Now ... after 27 years of marriage to the most amazing husband and Papa ever, I cannot even fathom any of the above taking place. But ... if I knew someone who's husband was physically or s*xually abusing them ... I would tell them to "get out now". Yes ... I would.
No, God does not like divorce.
God wants marriages to be "forever".
But, God also does not like abuse.
God wants us to protect ourselves and our children.
No, God does not like adoption disruptions.
God wants families to stay together "forever".
But, God also does not like abuse.
God wants us to protect our children.
Sunday, October 18, 2009
While Sarah and I may not agree on all aspects of this most difficult situation, I sincerely appreciate her well-thought-out post and her approach. Thanks, Sarah, for not placing judgement upon those of us making these difficult decisions.
Saturday, October 17, 2009
Friday, October 16, 2009
I came across a blog post today, that truly touched my heart in many ways.
I emailed this mom, and got her permission to reprint her post on my blog.
I am posting her story for two reasons:
#1 Maybe you or someone you know will be just the right family for this little boy.
#2 Maybe, by reading Corey's story, you will have a little more understanding of the CRISIS situation that our family has walked through these past 4 months. When I have so often felt misunderstood in our CRISIS ... maybe Corey's words will speak her heart better than I have tried to speak my heart. So much of our situation is similar ... especially the pain of a Mama's heart, when an adoption doesn't turn out as she has dreamed, planned, and prayed for.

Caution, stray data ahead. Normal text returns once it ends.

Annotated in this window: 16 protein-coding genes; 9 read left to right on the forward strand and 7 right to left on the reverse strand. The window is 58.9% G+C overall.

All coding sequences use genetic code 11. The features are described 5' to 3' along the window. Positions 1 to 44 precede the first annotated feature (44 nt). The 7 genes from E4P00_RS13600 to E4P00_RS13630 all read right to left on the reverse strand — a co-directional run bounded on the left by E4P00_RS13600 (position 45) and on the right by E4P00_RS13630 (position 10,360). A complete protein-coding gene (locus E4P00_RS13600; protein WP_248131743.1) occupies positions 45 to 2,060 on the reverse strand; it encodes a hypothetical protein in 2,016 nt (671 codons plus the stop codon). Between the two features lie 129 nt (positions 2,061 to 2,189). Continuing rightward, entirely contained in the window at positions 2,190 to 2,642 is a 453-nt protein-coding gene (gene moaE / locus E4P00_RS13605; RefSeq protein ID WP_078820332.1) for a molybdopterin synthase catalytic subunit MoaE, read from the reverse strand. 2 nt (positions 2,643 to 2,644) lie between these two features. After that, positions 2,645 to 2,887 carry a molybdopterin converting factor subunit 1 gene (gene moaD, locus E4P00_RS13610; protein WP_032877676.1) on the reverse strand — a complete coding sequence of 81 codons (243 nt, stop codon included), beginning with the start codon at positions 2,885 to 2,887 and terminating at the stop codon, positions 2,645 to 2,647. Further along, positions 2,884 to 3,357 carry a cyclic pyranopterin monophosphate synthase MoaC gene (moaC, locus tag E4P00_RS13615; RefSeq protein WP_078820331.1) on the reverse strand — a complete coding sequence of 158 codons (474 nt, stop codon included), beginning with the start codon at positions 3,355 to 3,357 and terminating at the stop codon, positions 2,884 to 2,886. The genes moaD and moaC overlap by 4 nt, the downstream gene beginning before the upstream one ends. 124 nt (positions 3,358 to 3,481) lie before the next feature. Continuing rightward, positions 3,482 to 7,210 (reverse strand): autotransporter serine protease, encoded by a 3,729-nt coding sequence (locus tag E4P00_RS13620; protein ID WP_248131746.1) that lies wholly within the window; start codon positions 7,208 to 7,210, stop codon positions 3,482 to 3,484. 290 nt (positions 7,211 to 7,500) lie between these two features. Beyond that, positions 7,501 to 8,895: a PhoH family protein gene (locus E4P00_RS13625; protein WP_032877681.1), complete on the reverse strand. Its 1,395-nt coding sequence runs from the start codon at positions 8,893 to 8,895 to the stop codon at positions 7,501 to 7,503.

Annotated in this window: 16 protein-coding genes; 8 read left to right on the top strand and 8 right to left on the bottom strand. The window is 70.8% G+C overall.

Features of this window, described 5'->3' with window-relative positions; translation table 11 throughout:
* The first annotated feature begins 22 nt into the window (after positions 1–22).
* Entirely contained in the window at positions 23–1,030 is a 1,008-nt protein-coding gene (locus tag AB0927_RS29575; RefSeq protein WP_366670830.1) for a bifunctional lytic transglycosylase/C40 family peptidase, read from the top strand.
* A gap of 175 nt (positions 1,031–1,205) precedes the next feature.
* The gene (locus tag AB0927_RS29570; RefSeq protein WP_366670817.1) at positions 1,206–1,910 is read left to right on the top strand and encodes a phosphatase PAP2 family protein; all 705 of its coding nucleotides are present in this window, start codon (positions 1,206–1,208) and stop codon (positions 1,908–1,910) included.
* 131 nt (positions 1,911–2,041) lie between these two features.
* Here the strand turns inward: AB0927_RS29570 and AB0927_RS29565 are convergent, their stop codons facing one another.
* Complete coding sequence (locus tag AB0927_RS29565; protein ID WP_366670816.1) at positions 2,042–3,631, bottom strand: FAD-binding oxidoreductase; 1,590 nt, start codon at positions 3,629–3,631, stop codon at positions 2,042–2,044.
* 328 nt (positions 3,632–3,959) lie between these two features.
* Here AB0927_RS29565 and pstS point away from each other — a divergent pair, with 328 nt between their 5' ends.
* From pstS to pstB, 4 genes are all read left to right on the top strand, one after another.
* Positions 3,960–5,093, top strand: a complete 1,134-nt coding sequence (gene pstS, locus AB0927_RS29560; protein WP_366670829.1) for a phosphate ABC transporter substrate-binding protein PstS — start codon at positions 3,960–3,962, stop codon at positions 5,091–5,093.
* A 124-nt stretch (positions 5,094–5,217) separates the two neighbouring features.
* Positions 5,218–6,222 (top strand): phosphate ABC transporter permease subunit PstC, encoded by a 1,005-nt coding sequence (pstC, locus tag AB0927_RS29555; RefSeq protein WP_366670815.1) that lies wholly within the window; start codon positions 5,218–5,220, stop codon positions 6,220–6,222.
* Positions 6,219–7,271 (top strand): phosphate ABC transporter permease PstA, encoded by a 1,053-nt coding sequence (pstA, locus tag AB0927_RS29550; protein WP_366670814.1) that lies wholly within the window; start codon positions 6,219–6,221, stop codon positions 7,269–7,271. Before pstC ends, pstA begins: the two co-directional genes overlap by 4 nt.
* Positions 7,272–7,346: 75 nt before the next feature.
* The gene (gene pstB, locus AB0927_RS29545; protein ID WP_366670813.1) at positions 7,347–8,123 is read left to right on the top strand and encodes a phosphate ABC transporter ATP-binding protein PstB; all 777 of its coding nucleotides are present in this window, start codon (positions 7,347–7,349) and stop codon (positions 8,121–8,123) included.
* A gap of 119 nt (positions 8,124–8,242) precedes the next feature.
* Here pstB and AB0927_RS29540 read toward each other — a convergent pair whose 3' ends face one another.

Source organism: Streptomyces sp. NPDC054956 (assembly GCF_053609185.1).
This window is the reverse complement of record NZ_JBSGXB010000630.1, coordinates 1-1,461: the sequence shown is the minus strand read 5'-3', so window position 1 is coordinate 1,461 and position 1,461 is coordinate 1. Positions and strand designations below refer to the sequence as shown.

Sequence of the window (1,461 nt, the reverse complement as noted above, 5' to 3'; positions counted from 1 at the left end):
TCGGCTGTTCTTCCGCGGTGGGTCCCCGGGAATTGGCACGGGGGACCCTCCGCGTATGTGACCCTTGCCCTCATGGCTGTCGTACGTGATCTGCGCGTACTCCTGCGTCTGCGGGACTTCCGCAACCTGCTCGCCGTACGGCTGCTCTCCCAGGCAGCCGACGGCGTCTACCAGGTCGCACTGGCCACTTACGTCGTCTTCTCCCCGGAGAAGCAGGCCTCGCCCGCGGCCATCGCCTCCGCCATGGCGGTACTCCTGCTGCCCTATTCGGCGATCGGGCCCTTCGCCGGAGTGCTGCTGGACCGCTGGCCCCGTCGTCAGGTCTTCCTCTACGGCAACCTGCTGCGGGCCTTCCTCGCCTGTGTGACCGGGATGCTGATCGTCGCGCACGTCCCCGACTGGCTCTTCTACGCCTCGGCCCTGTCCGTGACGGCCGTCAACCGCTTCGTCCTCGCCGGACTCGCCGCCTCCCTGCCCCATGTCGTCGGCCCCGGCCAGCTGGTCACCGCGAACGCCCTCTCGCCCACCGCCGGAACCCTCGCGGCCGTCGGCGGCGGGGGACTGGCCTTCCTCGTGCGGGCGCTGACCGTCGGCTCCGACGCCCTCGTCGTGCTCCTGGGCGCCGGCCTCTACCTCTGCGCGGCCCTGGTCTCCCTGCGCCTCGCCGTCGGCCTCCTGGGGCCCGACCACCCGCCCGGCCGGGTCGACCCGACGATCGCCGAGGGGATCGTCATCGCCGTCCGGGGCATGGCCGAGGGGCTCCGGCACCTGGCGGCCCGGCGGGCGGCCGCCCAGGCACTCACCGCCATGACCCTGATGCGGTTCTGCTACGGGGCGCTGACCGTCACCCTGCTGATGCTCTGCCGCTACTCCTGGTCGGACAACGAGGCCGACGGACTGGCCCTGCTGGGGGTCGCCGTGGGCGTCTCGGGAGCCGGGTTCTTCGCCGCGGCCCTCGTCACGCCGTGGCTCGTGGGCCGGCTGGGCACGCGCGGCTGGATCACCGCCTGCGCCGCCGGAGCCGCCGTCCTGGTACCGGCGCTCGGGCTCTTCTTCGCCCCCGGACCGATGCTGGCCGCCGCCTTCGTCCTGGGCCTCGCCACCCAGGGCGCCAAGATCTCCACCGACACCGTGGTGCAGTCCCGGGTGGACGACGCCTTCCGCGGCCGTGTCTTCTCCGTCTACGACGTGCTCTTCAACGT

THIS POST is written by Corey ...
This is a hard post to write, because I don’t want to talk about it, because I don’t want to open us up to attack, and partly because I just don’t want this to be my life.
We need to find a new home for our son, AngryBoy.
I know there are many people out there who do not understand disruption, and to them I say, I am so happy for you. I am relieved that you have never known the agony that the last two years has been for our family, and I pray that you never will. There was a time when I, too, may have been judgmental of diruption. Now I know that it is possible to go to that decision kicking and screaming, but with no other options.
Five years ago, I saw a picture of this little boy, and I fell in love.
I didn’t know much about him. I knew how old he was, that he had a sister 2 years older, and a baby brother. I knew that he was picked on in his orphanage; that the other kids, and sometimes adults, called him “gwo tet” (big head), that he sometimes had angry fits about this, and that a new nanny had taken him under her wing. I knew that we had just brought home a child from Haiti, that we were in the middle of another adoption, that we lived in a 3 bedroom townhouse and drove a Toyota Corolla, and lived on one income, and that no one we knew had SIX CHILDREN. But I felt, strongly, that God wanted us to adopt this child. Eventually, we did.